The Ontario Court of Appeal has upheld a 24-month damage award
to a long-service nurse in a doctor's office who believed that
she had been fired during a hostile meeting with her employer.
The doctor for whom she worked wanted her to look into
electronic medical records (EMR). She was overwhelmed with a heavy
workload and did not get to it. The doctor angrily confronted her
in a meeting, at which the doctor's wife was also present. The
court found that the doctor, in his anger, said, "Go! Get out!
I am so sick of coming into this office every day and looking at
your ugly face." He also pointed at her, shouted at her,
accused her of being resistant to change, and used profanity during
that meeting. The employee, distraught, left the meeting and never
returned to work. The employer treated her as having quit. The
employee sued for wrongful dismissal.
The trial judge decided that although the doctor did not intend
to dismiss the nurse, he did in fact fire her when he told her to
"Go! Get out!"
Even if the doctor had not fired the employee, he had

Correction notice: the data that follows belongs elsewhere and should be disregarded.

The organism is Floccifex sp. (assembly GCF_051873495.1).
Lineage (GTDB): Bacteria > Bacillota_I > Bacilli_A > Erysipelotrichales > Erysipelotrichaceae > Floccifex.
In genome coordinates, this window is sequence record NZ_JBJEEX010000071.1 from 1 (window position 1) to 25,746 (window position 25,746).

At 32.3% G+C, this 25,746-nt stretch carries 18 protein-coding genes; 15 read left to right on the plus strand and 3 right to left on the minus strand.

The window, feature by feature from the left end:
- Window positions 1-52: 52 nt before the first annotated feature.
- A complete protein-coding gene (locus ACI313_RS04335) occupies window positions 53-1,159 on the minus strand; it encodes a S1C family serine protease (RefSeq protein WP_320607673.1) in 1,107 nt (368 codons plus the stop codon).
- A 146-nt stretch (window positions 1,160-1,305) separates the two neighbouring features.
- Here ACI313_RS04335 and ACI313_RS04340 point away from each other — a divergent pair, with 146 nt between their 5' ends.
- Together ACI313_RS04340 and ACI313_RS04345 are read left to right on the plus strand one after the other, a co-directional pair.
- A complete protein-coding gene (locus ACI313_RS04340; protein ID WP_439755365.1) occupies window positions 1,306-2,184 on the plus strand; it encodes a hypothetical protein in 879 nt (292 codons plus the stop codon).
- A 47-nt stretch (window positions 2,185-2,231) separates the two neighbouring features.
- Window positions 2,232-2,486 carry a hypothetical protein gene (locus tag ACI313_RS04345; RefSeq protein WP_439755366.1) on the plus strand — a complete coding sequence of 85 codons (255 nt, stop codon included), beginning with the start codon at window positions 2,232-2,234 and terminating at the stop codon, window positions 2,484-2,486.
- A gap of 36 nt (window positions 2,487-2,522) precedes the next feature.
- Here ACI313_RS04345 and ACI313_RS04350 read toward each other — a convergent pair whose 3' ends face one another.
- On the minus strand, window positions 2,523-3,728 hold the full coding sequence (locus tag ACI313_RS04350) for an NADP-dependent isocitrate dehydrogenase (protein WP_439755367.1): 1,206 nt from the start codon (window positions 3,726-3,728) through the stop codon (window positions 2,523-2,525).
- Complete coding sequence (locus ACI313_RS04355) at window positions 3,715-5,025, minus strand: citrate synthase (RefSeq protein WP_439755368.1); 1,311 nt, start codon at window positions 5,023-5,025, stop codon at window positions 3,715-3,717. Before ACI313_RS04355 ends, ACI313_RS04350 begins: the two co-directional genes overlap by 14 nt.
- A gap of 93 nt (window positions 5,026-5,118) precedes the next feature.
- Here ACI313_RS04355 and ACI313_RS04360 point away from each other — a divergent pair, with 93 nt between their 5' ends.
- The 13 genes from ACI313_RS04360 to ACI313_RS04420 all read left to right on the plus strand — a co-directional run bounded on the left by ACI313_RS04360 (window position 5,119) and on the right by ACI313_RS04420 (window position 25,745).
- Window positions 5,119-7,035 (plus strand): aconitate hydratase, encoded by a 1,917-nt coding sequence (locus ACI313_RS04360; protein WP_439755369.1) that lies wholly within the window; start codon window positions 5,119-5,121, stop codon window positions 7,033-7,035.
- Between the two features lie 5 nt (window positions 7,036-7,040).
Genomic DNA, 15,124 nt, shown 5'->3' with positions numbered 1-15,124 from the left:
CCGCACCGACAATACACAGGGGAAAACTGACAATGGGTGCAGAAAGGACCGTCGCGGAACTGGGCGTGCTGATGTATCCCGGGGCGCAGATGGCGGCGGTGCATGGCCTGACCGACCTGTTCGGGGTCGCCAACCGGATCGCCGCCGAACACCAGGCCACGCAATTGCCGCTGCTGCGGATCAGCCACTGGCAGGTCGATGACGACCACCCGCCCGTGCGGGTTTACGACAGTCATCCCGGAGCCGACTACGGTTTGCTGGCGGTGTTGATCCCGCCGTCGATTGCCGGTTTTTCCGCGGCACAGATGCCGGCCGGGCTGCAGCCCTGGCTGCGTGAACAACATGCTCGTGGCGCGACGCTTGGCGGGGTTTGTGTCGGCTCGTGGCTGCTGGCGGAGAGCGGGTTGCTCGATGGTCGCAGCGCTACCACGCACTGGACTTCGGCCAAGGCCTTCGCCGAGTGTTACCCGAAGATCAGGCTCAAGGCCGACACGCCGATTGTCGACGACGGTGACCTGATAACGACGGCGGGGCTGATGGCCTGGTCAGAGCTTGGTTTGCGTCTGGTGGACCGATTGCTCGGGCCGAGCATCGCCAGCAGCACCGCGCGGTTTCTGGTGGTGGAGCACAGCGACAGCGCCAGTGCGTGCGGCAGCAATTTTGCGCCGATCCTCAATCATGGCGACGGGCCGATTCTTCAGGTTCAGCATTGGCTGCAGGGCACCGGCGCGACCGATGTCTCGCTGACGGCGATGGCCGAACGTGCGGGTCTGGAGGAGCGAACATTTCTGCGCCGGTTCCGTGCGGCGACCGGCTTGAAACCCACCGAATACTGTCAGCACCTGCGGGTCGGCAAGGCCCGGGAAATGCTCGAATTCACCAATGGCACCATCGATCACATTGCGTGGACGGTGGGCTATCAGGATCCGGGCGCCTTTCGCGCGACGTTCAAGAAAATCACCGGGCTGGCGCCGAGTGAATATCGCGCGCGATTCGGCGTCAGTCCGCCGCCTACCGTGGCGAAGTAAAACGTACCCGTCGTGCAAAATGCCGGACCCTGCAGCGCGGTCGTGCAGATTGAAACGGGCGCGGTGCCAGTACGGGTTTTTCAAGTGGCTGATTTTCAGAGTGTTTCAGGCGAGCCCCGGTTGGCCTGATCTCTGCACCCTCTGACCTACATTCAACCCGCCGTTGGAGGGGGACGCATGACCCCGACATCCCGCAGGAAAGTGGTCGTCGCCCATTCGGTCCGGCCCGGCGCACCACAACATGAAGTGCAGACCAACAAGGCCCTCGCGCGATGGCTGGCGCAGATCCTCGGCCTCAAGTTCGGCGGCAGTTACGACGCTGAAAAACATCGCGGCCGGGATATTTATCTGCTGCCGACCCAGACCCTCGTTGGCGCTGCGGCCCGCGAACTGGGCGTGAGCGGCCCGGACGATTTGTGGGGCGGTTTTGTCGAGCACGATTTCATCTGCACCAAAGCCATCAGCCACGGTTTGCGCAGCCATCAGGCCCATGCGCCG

constructively dismissed her, the trial judge stated. Although the
meeting was only one incident, it was sufficient to constitute a
constructive dismissal. The trial judge wrote:
"An employer owes a duty to its employees to treat them
fairly, with civility, decency, respect and dignity. An employer
who subjects employees to treatment that renders competent
performance of their work impossible, or continued employment
intolerable, exposes itself to an action for constructive
dismissal. Where the employer's treatment of the employee is of
sufficient severity and effect, it will be characterized as an
unjustified repudiation of the employment contract."
The trial judge found that the doctor's behaviour was
condescending, aggressive, hostile and profane. His conduct
diminished the nurse's stature and dignity in the office. When
the doctor saw the emotional impact that his comments had on her at
the meeting, he did nothing. He had made her continued employment
intolerable, and effectively destroyed the employment
The trial judge awarded this 22-year employee 24 months'
salary in damages for wrongful dismissal. The appeal court upheld
The trial judge's decision can be read here, and the appeal court's decision here.
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The arbitrator's decision covered a number of issues including whether the termination was appropriate and whether the City had breached the grievor's human rights. The following, however, will focus on the privacy issue raised.
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